- Captain Albert's Blog -

Stories from the Sea, Past and Present

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04 December 2019; San Juan, Puerto Rico.

San Juan is one of the more exciting ports for the guests to sail into as you sail past the old town with Morro Castle right on top of the entrance. It is also exciting for the captain as it can be a very difficult port to sail into if there is a strong wind blowing. A strong wind can push up a strong current as well and suddenly your ship is not going where you want it to go, if you are not paying close attention. That situation gives rise to discussions among the captains about do we pick up the pilot outside or inside?  If you pick up the pilot outside, then you get extra experience on board and extra local knowledge and that is good. But the San Juan pilot station is right in the final approach to the entrance and thus you have to abort your approach, make a lee, pick up the pilot, speed up again and try to find back your balance on wind and current and that is not good. Continue reading

03 Dec. 2019: Grand Turk Island, Turks and Caicos Islands.

Under a beautiful sunny sky we arrived at the dock in Grand Turk as part of a mighty convoy of three ships filled with eager beach go-ers. Apart from us there was the Carnival Elation and the Crystal Symphony.  There is only one dock for two ships and apart from the fact that the larger ships normally have docking preference, own ships go first as well, and thus the Symphony had to go to anchor. As mentioned before, anchoring at Grand Turk is a mixed blessing as the area is so exposed to the wind. Exposed to any wind direction so you have to have a lucky day. The Symphony was lucky today and although there was a bit of wind, wind force 2 breezing up to 4 during the day, the ship could maintain a good lee and thus they could be part of the invasion of Grand Turk. Continue reading

02 Dec. 2019: North Atlantic Ocean

As explained last cruise, getting to Grand Turk on time means that we have to go north of the Bahama bank or otherwise arrive about 2 hrs. late. In case of bad weather that might be the only choice but if it would be such bad weather that we had to do that, then that weather would also laying over The Grand Turk and Caicos Islands and then we might as well not bother at all. In that case we would continue to San Juan and we would be able to offer a full day and evening there, instead of an Afternoon arrival as we have on the schedule now. But the weather is really nice, if a bit windy and we are happily on our way. Continue reading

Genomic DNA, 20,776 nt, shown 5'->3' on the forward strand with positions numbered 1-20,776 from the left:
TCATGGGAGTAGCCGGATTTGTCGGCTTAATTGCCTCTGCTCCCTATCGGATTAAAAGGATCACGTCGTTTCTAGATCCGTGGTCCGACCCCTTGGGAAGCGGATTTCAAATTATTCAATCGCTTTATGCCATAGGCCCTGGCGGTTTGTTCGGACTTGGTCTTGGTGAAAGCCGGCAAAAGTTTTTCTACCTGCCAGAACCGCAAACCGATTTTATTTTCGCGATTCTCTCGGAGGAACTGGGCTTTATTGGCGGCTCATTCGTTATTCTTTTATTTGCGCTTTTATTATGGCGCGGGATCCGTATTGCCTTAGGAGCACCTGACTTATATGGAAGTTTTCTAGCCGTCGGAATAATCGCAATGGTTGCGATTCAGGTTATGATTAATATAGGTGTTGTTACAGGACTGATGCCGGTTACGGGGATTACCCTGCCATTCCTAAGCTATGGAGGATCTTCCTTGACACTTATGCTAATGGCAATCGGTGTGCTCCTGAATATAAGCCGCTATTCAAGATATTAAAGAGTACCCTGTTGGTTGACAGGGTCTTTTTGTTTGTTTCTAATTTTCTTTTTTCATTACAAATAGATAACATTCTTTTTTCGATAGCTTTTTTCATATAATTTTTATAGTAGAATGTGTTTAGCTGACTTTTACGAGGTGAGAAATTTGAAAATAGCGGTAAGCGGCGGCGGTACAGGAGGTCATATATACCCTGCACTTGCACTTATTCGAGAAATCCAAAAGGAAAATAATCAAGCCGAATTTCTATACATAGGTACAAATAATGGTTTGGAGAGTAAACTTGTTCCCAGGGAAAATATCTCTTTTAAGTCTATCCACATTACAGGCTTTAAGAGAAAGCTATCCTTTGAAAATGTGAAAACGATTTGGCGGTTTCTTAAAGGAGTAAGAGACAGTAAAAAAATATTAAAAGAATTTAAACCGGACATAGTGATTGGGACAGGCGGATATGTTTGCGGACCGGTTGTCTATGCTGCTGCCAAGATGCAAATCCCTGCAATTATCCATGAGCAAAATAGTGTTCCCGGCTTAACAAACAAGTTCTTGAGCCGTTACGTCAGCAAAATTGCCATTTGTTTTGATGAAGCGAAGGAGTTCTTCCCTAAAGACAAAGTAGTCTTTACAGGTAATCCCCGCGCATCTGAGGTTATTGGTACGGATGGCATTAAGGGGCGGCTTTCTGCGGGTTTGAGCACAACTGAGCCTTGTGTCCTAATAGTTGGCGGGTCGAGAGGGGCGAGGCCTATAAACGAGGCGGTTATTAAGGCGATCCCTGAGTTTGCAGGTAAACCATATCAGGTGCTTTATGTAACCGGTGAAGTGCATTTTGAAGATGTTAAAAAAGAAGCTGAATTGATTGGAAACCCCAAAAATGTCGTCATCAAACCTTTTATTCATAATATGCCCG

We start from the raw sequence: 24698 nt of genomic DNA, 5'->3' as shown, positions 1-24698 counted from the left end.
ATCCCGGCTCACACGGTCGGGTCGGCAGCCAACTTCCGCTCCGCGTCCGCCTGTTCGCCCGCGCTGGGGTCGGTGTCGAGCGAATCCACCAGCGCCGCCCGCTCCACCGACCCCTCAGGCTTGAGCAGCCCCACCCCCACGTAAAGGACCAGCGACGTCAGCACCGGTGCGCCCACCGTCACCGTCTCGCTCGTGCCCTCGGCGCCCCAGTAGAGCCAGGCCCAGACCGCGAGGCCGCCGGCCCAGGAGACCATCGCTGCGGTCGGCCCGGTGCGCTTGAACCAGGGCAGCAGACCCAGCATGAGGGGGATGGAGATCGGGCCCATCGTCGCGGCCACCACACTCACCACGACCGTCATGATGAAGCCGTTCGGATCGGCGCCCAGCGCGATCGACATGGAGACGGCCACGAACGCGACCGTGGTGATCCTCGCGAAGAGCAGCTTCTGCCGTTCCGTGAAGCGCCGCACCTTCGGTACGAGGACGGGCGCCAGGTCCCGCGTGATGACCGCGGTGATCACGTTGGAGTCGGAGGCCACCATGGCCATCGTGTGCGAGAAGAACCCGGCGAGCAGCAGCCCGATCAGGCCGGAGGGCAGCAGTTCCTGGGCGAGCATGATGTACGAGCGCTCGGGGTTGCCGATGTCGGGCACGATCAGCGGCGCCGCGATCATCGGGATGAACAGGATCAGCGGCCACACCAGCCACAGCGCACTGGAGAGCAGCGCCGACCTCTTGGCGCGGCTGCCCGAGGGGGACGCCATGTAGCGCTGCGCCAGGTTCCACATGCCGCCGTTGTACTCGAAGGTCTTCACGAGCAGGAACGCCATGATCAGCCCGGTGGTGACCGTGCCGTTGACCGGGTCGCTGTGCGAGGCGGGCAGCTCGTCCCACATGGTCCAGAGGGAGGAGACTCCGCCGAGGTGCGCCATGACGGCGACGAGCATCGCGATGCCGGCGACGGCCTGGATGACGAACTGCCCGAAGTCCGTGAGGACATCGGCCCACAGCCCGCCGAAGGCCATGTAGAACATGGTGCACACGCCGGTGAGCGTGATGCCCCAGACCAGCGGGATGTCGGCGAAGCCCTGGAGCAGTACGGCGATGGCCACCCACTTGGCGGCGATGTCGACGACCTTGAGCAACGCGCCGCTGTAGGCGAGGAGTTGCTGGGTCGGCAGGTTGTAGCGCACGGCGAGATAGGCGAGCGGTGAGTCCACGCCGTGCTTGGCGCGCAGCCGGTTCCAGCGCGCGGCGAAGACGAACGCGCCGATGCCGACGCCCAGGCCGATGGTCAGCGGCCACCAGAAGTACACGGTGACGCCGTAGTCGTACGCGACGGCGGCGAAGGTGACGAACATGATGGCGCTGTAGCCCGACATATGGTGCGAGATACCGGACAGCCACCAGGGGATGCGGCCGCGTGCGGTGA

01 December 2019: Fort Lauderdale, USA.

During the night the Nieuw Statendam was pushed up the coast with a nice – Gulf Stream- in the back  and that brought her on time to Port Everglades pilot station where the ship had to be slotted in with the rest of the cruise ships. The season is now well under way and all the Ft. Lauderdale ships have returned from wherever they spent the summer. With 8 cruise ships all wanting to be in at the same time, it is not possible that the captain just picks his most favorable arrival time. It is now simply dictated by the Harbor Master. And he/she is not looking at which company the ship belongs to, it is just a matter of making the puzzle fit. Some ships will be blocking each other once they are docked and then there are the demands of which way a ship needs to dock for operational reasons. If it is the “wrong way” around, hence swinging on arrival, then the time between ships coming in has to be more than 15 minutes because the center harbor / turning basin is blocked for a longer period. Continue reading

30 November 2019: Key West, Florida, USA.

Promptly on time the Nieuw Statendam arrived at the Key West Pilot station at 06.30 in the morning. We had an hour back last night, and by 06.30 when the Lido opened, the place as already heaving. So there was great interest in, first in the food and then the sailing in. Quite a few people had forgot to set their clocks back; with one lady complaining why we had to go to “funny time” and then back again to normal time. Well if Caribbean Time is “funny” time then I wonder what she would make of West European time, which is 4 hrs. more “funnier” than Caribbean time, plus that we do not do am. & pm. But run the 24 hrs. Clock. Which the States calls Navy Time. But at least it meant that everybody was up and about for CBP immigration inspection which everybody had to see, including my good self as I am that most complicated of person who is a crew member but travels on a “Guest” visa. So I had to show my face to the CBP officer, to make sure that my face belonged to a passport and that the passport belonged to me.  Once that was done all was well in the world. Continue reading